Filled with exhilarating nonstop hockey action and heart-racing suspense, MIRACLE is the inspiring true story behind one of the greatest moments in sports history - the 1980 United States ice hockey team's triumphant Olympic victory against the Soviet Union. Kurt Russell gives a brilliant performance as the dynamic and determined coach Herb Brooks, who had an impossible dream -- beat the seemingly unbeatable Soviets at their own game. Starting with a handpicked group of 26 undisciplined kids, Brooks coached them to play like they never played before, and turned 20 of them into a team that believed they could achieve the unachievable -- and in the process, united a nation with a new feeling of hope.
- After the exhibition game near the beginning of the movie ends in a tie game, Herb Brooks has his team skate conditioning drills late into the night, ending them only after he is satisfied they realize who it is they are playing for. Why does this work with this level of athlete? Could it have backfired?
- When Herb Brooks flips over the table in the locker room and accuses his team of quitting on each other, the players respond with renewed fire in the latter portion of the game. Could he have achieved this same effect with a different method?
- The players on the U.S. team all come together against a common enemy (the Soviets) in the movie. What are the positive and negative effects of doing this?
- What traits of a positive coach does Herb Brooks display? Does he display any traits you wouldn’t expect to see from a positive coach?
- The amount of physical and mental extremes the players in Miracle go to are incredible. Why are athletes willing to push themselves like this?
What Parents Need To Know
Parents need to know that Miracle is a 2004 movie based on the true story of the unlikely Gold Medal victory of the United States hockey team during the 1980 Winter Olympics. Unsurprisingly, there's frequent hockey violence during the games and during a practice in which two players who went to rival colleges throw down the gloves and get into a fistfight on the ice. Coach Brooks allows the fight to go on so the rival players can get their hatred for each other out of their system and they can start working together as teammates. While there is certainly a "Hollywood" feel to what was an extraordinary event, the movie also pulls no punches in showing the intense training and practice regimen Coach Brooks put his players through; after a loss before the Olympics begin, Brooks has his players skate a drill in which they skate as fast as they can from the goal line to the blue line and back until some begin to fall or vomit from exhaustion. Occasional profanity includes ""ass," "bastards," and "hell." During a hockey match before the Olympics at Madison Square Garden, fans unfurl a banner that reads, "Soviets Get the Puck Out of Afghanistan." Overall, this is an inspiring presentation of a team who transcended their sport and helped make Americans believe in themselves and their country again.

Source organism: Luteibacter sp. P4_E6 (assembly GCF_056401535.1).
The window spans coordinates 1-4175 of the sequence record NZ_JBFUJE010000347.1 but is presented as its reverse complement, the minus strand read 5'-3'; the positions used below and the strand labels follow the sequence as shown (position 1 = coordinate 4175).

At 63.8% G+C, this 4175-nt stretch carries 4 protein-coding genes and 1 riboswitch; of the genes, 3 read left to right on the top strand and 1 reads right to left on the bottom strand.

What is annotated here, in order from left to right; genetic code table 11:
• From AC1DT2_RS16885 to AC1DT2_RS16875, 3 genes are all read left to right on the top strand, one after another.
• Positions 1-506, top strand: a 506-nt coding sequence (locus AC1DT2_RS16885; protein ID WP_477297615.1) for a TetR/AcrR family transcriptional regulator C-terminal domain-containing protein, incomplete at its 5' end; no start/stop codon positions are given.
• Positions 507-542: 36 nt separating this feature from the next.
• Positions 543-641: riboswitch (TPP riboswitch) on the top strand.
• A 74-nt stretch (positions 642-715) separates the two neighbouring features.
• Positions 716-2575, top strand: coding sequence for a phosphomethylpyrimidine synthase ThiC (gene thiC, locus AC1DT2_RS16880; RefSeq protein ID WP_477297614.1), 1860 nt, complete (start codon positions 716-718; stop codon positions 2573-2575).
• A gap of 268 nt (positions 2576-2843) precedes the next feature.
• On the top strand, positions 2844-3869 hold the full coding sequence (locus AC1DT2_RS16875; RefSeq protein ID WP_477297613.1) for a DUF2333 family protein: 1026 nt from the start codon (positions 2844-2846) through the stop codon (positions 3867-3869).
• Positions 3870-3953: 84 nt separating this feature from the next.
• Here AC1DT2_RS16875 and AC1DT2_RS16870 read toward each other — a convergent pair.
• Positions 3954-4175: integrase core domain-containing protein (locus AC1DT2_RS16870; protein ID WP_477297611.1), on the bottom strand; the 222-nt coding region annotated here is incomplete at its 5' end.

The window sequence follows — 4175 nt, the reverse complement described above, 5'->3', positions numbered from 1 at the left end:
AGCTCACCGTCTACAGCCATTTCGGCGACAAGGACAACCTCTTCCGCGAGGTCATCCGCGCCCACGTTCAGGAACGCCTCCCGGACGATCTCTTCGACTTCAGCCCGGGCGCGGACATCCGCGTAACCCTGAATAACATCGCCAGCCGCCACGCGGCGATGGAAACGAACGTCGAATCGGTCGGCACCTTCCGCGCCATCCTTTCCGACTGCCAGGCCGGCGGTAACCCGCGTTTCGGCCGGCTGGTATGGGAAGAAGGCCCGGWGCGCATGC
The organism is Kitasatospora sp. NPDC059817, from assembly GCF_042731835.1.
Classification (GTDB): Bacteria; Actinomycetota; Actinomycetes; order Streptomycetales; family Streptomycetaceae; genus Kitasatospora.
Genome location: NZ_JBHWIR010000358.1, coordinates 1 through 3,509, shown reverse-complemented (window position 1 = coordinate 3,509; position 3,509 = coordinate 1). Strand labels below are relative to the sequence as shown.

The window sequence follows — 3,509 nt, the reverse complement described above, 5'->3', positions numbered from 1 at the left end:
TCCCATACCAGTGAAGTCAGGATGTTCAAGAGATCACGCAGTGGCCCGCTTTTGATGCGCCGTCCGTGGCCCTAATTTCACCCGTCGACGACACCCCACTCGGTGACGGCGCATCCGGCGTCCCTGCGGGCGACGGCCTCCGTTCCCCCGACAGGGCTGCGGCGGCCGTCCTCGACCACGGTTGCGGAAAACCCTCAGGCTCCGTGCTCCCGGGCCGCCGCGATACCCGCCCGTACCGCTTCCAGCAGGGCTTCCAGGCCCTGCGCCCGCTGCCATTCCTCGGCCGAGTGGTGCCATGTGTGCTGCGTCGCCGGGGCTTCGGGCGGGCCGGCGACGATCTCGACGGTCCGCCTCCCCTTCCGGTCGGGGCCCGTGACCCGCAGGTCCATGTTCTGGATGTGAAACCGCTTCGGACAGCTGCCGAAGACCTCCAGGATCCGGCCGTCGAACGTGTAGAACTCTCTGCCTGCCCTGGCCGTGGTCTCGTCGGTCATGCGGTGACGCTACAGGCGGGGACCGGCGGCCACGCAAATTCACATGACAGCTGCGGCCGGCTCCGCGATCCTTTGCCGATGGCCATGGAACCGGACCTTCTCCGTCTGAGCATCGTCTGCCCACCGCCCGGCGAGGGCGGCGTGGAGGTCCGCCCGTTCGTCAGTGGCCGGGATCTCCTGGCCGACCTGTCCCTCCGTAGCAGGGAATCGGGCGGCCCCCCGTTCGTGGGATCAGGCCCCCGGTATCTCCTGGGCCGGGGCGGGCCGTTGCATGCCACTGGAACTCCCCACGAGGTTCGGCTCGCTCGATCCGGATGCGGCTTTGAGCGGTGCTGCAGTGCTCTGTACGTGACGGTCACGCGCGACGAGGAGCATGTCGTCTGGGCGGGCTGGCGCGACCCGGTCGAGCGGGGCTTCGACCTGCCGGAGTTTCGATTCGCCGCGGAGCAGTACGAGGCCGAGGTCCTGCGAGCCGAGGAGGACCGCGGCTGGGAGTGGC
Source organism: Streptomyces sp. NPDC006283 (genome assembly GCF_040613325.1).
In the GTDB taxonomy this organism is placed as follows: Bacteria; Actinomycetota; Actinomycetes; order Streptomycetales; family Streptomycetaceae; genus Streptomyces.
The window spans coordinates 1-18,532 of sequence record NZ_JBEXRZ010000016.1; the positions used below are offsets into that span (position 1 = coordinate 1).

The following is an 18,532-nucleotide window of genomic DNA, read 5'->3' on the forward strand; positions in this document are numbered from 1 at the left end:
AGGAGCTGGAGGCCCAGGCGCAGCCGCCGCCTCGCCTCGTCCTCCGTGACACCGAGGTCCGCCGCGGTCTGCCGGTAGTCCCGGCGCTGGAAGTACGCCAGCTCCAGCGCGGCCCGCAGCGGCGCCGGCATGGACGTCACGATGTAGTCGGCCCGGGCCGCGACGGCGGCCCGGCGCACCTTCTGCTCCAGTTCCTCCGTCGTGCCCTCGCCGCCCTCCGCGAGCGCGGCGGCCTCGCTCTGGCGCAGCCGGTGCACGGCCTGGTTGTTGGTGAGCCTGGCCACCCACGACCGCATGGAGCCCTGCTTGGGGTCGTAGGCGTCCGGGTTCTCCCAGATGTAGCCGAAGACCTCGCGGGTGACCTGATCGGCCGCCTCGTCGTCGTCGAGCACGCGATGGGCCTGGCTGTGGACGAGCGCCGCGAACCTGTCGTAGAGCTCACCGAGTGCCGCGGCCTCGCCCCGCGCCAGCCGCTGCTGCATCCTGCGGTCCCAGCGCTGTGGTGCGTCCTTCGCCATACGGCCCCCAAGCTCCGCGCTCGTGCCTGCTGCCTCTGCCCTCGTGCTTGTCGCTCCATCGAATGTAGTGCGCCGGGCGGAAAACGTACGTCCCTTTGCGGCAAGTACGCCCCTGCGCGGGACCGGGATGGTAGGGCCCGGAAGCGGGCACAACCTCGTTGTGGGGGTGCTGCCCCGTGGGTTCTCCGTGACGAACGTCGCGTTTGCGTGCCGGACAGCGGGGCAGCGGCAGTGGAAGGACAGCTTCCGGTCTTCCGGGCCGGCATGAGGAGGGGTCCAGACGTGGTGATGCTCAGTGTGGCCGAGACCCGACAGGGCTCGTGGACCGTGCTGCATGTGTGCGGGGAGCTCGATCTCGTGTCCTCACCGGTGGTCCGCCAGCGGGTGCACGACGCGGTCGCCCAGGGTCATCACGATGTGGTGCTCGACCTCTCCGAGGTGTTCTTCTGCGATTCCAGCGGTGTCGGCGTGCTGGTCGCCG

Review by Common Sense Media® Common Sense Media is a registered trademark, and other associated names, and logos are trademarks of Common Sense Media, a 501(c)(3) nonprofit organization.
Our partner, Positive Coaching Alliance, provides a collection of movie discussion guides, which aim to help you make the most out of movie viewing with your team or child. Movies provide many of "teachable moments" parents can share with their young athletes helping them be successful, contributing members of society.